I’m pleased to introduce the members of the search committee for the Mozilla Foundation Executive Director.
Dan Mosedale: Dan has long experience in Mozilla governance, as well as experience with multiple products, from the Mozilla Application Suite to calendar to Firefox. Dan joined Mozilla as a member of mozilla.org staff in the early, early days. Later he moved to the product group to work on LDAP and related capabilities. He spent a few years away from the project in daily life, but never in spirit. Dan returned to the Mozilla project a few years back when he joined Oracle to work on the Mozilla calendar project. Dan remained at Oracle as the lone Mozilla developer for some time after the Mozilla team there disbanded. He moved to the Mozilla Corporation a while back, worked as the lead calendar developer, and has most recently moved to working on Firefox.
Deb Richardson: Deb is a long-time member of the Linux world, and one of the founders of the Linuxchix. She came to the Mozilla project a few years back. Deb’s initial challenge was to create a useful developer documentation site. We had always known our documentation was poor. If you look today you can see the results of Deb’s efforts, now under the leadership of Eric Shepherd. The Mozilla Developer Center contains documentation for multiple aspects of the Mozilla project, from technologies to projects to products. Deb most recently turned her attention to product management, working on Firefox product planning.
Deb also has a significant interest in Mozilla organization and governance. It was Deb who took my initial draft of a document about the Mozilla vision, teased apart the separate threads, and created the structure for the parts that eventually became the Mozilla Manifesto. Many contributed to the Manifesto, but Deb’s early, giant contribution made a huge difference in getting this done.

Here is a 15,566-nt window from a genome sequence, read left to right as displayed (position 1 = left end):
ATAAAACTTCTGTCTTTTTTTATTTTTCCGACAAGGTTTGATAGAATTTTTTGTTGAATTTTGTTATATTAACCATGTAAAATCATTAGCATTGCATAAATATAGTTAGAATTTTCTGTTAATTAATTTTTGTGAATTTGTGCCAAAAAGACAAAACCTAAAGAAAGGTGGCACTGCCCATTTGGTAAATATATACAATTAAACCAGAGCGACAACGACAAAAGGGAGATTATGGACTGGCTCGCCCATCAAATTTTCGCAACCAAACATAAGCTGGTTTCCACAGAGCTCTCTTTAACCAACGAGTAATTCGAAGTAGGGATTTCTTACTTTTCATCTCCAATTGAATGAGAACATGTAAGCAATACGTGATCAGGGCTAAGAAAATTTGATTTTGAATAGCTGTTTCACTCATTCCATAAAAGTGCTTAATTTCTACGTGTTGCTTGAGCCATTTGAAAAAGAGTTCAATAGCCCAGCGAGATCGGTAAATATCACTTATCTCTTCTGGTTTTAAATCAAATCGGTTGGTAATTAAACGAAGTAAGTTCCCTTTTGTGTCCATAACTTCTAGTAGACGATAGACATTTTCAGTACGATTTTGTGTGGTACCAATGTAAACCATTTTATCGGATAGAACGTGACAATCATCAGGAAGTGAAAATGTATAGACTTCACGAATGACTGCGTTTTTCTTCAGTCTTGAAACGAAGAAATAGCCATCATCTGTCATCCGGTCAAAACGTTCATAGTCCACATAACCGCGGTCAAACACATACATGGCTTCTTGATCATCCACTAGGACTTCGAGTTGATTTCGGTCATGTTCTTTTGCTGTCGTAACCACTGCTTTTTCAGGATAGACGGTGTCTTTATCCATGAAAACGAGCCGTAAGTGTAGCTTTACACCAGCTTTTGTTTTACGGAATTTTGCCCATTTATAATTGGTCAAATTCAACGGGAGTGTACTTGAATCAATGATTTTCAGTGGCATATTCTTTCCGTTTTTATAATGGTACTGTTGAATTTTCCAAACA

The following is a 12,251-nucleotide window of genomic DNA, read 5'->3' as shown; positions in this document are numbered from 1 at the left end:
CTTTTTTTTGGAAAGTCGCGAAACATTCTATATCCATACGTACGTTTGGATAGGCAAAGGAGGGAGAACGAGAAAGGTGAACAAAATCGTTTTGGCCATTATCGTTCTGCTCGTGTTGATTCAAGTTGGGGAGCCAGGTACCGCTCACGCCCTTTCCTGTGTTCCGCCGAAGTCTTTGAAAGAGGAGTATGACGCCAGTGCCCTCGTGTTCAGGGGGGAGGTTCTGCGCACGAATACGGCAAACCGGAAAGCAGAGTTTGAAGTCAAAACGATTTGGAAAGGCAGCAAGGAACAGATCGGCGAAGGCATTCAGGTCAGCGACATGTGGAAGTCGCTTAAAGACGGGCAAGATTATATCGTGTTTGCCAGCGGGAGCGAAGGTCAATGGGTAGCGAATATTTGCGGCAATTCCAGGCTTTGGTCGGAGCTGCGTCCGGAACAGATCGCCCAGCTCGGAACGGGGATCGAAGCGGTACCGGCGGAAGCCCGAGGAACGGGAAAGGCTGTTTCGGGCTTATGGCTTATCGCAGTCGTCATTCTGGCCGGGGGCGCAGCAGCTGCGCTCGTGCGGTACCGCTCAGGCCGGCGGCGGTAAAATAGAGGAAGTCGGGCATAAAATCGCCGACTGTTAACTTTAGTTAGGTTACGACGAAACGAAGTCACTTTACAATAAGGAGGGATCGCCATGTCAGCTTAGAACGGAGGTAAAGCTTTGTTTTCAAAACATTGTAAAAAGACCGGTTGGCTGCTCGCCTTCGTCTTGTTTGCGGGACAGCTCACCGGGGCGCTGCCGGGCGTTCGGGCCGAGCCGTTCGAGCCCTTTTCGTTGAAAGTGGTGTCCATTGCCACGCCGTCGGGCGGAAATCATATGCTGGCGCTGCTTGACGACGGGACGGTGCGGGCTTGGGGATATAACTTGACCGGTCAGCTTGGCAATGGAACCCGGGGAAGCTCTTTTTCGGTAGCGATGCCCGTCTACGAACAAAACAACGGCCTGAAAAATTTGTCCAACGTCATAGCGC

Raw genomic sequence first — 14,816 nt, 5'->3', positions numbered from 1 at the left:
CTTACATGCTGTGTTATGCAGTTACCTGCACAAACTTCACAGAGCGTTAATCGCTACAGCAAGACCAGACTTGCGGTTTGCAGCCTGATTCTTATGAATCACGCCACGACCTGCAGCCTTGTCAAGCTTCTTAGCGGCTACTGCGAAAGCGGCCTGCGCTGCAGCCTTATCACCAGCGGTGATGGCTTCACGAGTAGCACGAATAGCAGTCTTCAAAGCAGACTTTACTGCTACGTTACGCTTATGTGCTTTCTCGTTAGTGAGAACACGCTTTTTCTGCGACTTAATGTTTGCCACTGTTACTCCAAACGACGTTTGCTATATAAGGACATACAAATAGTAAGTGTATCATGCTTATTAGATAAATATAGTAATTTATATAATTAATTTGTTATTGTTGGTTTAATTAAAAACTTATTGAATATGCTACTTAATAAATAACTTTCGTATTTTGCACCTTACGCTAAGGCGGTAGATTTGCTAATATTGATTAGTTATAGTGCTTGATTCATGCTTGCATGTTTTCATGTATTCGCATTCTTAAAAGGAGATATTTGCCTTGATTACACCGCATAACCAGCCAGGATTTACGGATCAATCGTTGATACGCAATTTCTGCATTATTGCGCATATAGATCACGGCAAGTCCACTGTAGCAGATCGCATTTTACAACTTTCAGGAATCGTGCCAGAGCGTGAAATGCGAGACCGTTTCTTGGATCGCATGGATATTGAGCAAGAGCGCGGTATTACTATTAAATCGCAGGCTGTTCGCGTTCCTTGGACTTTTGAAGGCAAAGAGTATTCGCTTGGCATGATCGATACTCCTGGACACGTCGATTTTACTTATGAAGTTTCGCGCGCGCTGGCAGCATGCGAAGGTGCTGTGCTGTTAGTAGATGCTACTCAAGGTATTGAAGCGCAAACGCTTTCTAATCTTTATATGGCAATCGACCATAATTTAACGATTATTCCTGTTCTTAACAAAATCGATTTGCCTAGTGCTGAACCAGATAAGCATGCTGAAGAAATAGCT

Robert Kaiser: Robert has also been part of the Mozilla project for many years. He started as a localizer of the Mozilla Application Suite. Today he is the one of the leaders of the SeaMonkey project. The SeaMonkey community group took over ongoing development of the integrated mail/news client known as the Mozilla Application Suite when it was retired as an official project. SeaMonkey is a vibrant, successful community project with ongoing development work and project releases. Robert interacts regularly with other members of the Mozilla project across a range of topics.
Stuart Parmenter: Stuart came to the Mozilla project as a high-school volunteer. He joined Netscape in 1999 and has been working in the Mozilla world almost constantly since then. Not long after the Mozilla Foundation was formed Stuart joined Oracle to work on the Mozilla calendar team there. He moved to Mozilla a year or so later, returning to his original interest in graphics.
Stuart also has an interest in Mozilla project dynamics. Stuart lead the recent effort to review and restructure our code modules, as well as started the process of thinking about non-code modules. He’s been active in thinking about the role of super-reviewers and other governance mechanisms.
Bob Lisbonne: Bob is a long-time friend of the Mozilla project. Bob was involved in the launch and early days of the Mozilla project at Netscape, and has been involved in the browser space since the early Netscape versions. Bob has consistently provided reasoned and thoughtful advice to the Mozilla project, and joined the Mozilla Foundation Board of Directors in late 2006. Bob is currently a general partner with the venture capital firm Matrix Partners. His involvement with Mozilla is a personal effort, not to be associated with or attributed to Matrix Partners.
Mitchell Baker: I joined the Mozilla project part time in 1998 and full time in 1999. I’ve been the general manager of the project (known as the Chief Lizard Wrangler) since 1999 and have been involved in a broad range of Mozilla activities. Together with Brendan Eich I lead the effort to form the Mozilla Foundation and the Mozilla Corporation, and to articulate the Mozilla vision through the Mozilla Manifesto.